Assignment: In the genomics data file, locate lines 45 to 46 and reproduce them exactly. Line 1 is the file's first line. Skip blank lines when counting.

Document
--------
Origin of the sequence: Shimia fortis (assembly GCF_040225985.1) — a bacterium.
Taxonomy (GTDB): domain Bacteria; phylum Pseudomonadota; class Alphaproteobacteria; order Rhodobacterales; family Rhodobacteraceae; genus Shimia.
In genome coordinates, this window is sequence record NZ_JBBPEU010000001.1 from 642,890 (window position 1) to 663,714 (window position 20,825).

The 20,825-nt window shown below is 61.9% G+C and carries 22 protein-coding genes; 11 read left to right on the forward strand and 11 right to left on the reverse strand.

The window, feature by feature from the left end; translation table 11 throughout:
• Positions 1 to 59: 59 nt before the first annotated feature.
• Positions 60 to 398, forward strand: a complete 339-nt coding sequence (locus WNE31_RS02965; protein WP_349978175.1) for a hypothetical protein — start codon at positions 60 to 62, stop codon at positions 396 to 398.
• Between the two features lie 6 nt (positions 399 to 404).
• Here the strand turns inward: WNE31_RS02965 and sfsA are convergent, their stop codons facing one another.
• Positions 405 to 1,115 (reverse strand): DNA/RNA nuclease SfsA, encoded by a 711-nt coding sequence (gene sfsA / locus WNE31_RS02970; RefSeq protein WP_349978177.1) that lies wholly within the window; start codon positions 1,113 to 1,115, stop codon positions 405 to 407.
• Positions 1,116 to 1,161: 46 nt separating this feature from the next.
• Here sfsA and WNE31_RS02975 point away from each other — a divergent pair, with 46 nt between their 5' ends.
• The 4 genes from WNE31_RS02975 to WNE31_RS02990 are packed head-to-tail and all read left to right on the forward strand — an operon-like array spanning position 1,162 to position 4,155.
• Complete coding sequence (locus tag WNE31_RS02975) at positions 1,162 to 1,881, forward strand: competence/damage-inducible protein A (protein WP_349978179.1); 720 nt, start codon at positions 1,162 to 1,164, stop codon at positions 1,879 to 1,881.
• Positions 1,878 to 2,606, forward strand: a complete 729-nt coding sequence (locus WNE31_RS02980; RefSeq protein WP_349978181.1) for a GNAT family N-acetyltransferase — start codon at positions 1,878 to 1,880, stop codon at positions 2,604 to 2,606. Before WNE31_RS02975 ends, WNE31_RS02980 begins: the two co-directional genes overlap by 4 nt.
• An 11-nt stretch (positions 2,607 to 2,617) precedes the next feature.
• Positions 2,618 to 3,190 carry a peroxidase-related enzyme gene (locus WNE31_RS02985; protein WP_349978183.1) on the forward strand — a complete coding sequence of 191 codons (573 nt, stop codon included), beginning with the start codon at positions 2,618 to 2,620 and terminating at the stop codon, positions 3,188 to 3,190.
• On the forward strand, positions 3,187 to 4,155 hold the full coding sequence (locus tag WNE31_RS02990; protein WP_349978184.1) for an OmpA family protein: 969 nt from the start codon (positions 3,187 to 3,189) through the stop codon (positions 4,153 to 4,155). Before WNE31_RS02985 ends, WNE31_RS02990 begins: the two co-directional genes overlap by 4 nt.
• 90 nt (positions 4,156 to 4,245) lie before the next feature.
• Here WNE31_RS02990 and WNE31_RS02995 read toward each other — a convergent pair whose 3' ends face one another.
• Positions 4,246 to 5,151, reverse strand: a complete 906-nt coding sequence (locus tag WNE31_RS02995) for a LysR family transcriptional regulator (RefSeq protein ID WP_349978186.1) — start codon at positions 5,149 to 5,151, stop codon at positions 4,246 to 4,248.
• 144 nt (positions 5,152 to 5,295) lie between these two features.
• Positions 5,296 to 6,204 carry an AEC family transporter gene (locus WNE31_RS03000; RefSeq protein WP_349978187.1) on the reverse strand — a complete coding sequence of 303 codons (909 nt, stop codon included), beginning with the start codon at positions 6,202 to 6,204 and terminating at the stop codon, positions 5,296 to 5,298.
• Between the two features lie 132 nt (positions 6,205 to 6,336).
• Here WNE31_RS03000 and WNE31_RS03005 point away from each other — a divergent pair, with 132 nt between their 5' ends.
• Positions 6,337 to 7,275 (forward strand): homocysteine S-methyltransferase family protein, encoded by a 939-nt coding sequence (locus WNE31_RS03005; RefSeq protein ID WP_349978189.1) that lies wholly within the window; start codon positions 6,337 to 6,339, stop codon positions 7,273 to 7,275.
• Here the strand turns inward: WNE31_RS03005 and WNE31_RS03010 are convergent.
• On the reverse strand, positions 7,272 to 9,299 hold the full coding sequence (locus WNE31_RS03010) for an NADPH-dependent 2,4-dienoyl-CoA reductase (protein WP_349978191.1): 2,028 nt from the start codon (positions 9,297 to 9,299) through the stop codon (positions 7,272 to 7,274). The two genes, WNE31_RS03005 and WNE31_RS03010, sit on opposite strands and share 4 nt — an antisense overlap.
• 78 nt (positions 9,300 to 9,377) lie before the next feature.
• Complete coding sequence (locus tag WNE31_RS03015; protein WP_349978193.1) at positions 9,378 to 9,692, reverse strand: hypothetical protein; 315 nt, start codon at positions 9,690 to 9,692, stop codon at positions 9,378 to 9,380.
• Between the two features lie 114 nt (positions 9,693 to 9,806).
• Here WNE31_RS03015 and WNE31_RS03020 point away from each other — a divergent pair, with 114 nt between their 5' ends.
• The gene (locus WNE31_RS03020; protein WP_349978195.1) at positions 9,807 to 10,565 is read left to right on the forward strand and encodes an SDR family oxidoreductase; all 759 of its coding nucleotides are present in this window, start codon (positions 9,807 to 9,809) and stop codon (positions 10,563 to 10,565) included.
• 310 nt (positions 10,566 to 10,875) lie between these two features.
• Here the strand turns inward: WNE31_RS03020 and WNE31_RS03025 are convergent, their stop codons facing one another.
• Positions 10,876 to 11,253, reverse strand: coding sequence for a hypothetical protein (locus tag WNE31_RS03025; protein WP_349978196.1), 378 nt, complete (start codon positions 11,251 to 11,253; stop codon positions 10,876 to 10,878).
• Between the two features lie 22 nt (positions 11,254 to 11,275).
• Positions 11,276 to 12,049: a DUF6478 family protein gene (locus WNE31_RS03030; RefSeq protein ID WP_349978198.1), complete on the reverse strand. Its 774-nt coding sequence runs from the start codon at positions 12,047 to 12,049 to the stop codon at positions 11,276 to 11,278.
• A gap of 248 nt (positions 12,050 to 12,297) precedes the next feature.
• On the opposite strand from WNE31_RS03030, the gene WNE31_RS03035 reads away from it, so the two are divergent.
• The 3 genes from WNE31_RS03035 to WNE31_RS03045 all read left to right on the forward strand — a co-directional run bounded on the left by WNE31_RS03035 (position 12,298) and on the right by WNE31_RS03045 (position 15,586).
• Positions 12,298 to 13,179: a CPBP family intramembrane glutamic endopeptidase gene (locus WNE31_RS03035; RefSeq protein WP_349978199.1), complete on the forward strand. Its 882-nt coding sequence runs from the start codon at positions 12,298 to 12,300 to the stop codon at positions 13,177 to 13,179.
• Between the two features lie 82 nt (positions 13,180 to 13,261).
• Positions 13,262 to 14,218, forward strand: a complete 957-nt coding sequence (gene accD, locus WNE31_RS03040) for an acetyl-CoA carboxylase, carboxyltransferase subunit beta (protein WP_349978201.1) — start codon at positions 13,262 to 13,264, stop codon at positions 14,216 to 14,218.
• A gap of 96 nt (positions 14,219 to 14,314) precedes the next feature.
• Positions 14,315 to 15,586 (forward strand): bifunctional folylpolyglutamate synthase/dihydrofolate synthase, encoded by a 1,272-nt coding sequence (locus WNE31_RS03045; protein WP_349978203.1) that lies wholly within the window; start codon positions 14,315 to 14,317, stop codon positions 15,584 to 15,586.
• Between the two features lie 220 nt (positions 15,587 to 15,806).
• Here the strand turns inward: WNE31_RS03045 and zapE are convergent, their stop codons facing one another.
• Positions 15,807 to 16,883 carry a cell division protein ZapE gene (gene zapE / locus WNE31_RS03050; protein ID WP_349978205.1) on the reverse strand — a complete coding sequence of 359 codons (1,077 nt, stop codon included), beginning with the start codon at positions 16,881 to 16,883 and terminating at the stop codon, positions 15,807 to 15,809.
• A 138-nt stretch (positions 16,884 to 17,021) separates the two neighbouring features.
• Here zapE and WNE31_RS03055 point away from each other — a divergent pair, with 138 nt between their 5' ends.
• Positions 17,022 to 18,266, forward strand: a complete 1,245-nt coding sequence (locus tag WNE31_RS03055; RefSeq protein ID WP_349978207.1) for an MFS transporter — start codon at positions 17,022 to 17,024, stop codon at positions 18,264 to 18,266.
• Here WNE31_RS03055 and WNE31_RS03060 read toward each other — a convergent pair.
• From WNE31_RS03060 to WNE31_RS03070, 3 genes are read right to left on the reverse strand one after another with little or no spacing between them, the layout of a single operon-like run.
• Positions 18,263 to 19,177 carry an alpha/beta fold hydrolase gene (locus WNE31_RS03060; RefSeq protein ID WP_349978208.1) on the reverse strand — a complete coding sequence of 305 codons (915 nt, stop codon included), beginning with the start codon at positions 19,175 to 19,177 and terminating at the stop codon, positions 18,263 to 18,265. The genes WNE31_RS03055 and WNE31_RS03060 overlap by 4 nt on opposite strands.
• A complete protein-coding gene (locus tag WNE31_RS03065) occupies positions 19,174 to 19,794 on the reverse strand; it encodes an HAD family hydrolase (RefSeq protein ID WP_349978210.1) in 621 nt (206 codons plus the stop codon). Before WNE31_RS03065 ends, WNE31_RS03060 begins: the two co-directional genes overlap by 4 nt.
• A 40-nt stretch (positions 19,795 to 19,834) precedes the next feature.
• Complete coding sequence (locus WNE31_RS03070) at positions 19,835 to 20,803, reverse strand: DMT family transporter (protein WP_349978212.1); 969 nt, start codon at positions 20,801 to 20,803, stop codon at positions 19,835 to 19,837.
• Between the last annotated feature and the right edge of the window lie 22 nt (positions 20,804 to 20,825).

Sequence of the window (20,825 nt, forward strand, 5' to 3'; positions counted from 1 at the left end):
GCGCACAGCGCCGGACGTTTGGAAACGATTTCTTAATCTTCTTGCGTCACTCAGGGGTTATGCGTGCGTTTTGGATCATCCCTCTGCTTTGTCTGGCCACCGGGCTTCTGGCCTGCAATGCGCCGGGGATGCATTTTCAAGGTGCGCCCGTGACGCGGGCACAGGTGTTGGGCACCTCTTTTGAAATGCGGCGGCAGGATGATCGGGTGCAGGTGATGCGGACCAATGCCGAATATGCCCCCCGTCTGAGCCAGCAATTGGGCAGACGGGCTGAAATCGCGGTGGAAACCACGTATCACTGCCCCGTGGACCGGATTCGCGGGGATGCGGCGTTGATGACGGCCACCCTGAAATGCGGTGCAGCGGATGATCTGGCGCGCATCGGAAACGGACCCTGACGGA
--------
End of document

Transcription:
• A gap of 96 nt (positions 14,219 to 14,314) precedes the next feature.
• Positions 14,315 to 15,586 (forward strand): bifunctional folylpolyglutamate synthase/dihydrofolate synthase, encoded by a 1,272-nt coding sequence (locus WNE31_RS03045; protein WP_349978203.1) that lies wholly within the window; start codon positions 14,315 to 14,317, stop codon positions 15,584 to 15,586.